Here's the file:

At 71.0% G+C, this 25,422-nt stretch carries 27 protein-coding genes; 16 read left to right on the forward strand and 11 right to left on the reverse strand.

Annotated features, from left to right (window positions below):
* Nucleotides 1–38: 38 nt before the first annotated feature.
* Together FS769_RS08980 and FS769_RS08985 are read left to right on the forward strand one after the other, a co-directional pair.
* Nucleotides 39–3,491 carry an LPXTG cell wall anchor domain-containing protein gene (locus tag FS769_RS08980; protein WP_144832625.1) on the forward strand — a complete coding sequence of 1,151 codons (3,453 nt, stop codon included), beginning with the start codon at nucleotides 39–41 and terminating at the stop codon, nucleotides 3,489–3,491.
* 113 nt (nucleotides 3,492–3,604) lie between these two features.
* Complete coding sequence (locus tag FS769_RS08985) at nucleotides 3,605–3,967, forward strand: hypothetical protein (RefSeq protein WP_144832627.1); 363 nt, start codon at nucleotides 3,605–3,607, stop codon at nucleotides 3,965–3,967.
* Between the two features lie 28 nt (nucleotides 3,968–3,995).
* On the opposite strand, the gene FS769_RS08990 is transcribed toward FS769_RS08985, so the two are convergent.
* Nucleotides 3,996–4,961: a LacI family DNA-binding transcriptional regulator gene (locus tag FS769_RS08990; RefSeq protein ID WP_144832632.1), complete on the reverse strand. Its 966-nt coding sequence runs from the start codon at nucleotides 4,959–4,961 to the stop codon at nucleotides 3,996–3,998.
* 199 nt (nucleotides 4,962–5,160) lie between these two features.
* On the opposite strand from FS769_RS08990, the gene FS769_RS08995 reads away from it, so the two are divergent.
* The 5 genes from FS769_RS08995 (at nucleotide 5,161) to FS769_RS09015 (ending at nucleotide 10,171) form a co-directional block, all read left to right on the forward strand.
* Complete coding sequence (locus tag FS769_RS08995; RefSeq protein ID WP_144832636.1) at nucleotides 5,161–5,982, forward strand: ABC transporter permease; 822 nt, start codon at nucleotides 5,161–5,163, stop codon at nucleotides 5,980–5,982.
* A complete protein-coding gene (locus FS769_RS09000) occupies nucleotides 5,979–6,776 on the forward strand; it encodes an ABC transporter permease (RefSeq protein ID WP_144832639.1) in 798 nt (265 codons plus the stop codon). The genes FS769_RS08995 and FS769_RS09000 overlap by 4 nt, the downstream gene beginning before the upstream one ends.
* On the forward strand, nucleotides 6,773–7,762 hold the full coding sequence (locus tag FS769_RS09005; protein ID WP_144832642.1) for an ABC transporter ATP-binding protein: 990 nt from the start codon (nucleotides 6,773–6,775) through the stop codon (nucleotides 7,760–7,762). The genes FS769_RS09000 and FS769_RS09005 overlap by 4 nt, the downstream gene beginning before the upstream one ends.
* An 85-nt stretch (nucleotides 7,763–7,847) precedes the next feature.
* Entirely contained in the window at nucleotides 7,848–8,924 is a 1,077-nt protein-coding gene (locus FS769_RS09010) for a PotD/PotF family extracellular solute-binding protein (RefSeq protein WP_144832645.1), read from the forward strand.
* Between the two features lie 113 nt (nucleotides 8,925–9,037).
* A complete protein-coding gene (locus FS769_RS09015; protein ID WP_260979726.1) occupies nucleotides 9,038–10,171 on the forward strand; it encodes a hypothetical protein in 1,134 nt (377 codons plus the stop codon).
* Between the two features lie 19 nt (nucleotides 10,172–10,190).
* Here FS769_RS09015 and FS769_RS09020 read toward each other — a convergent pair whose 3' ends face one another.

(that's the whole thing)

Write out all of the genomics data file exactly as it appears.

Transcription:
At 71.0% G+C, this 25,422-nt stretch carries 27 protein-coding genes; 16 read left to right on the forward strand and 11 right to left on the reverse strand.

Annotated features, from left to right (window positions below):
* Nucleotides 1–38: 38 nt before the first annotated feature.
* Together FS769_RS08980 and FS769_RS08985 are read left to right on the forward strand one after the other, a co-directional pair.
* Nucleotides 39–3,491 carry an LPXTG cell wall anchor domain-containing protein gene (locus tag FS769_RS08980; protein WP_144832625.1) on the forward strand — a complete coding sequence of 1,151 codons (3,453 nt, stop codon included), beginning with the start codon at nucleotides 39–41 and terminating at the stop codon, nucleotides 3,489–3,491.
* 113 nt (nucleotides 3,492–3,604) lie between these two features.
* Complete coding sequence (locus tag FS769_RS08985) at nucleotides 3,605–3,967, forward strand: hypothetical protein (RefSeq protein WP_144832627.1); 363 nt, start codon at nucleotides 3,605–3,607, stop codon at nucleotides 3,965–3,967.
* Between the two features lie 28 nt (nucleotides 3,968–3,995).
* On the opposite strand, the gene FS769_RS08990 is transcribed toward FS769_RS08985, so the two are convergent.
* Nucleotides 3,996–4,961: a LacI family DNA-binding transcriptional regulator gene (locus tag FS769_RS08990; RefSeq protein ID WP_144832632.1), complete on the reverse strand. Its 966-nt coding sequence runs from the start codon at nucleotides 4,959–4,961 to the stop codon at nucleotides 3,996–3,998.
* 199 nt (nucleotides 4,962–5,160) lie between these two features.
* On the opposite strand from FS769_RS08990, the gene FS769_RS08995 reads away from it, so the two are divergent.
* The 5 genes from FS769_RS08995 (at nucleotide 5,161) to FS769_RS09015 (ending at nucleotide 10,171) form a co-directional block, all read left to right on the forward strand.
* Complete coding sequence (locus tag FS769_RS08995; RefSeq protein ID WP_144832636.1) at nucleotides 5,161–5,982, forward strand: ABC transporter permease; 822 nt, start codon at nucleotides 5,161–5,163, stop codon at nucleotides 5,980–5,982.
* A complete protein-coding gene (locus FS769_RS09000) occupies nucleotides 5,979–6,776 on the forward strand; it encodes an ABC transporter permease (RefSeq protein ID WP_144832639.1) in 798 nt (265 codons plus the stop codon). The genes FS769_RS08995 and FS769_RS09000 overlap by 4 nt, the downstream gene beginning before the upstream one ends.
* On the forward strand, nucleotides 6,773–7,762 hold the full coding sequence (locus tag FS769_RS09005; protein ID WP_144832642.1) for an ABC transporter ATP-binding protein: 990 nt from the start codon (nucleotides 6,773–6,775) through the stop codon (nucleotides 7,760–7,762). The genes FS769_RS09000 and FS769_RS09005 overlap by 4 nt, the downstream gene beginning before the upstream one ends.
* An 85-nt stretch (nucleotides 7,763–7,847) precedes the next feature.
* Entirely contained in the window at nucleotides 7,848–8,924 is a 1,077-nt protein-coding gene (locus FS769_RS09010) for a PotD/PotF family extracellular solute-binding protein (RefSeq protein WP_144832645.1), read from the forward strand.
* Between the two features lie 113 nt (nucleotides 8,925–9,037).
* A complete protein-coding gene (locus FS769_RS09015; protein ID WP_260979726.1) occupies nucleotides 9,038–10,171 on the forward strand; it encodes a hypothetical protein in 1,134 nt (377 codons plus the stop codon).
* Between the two features lie 19 nt (nucleotides 10,172–10,190).
* Here FS769_RS09015 and FS769_RS09020 read toward each other — a convergent pair whose 3' ends face one another.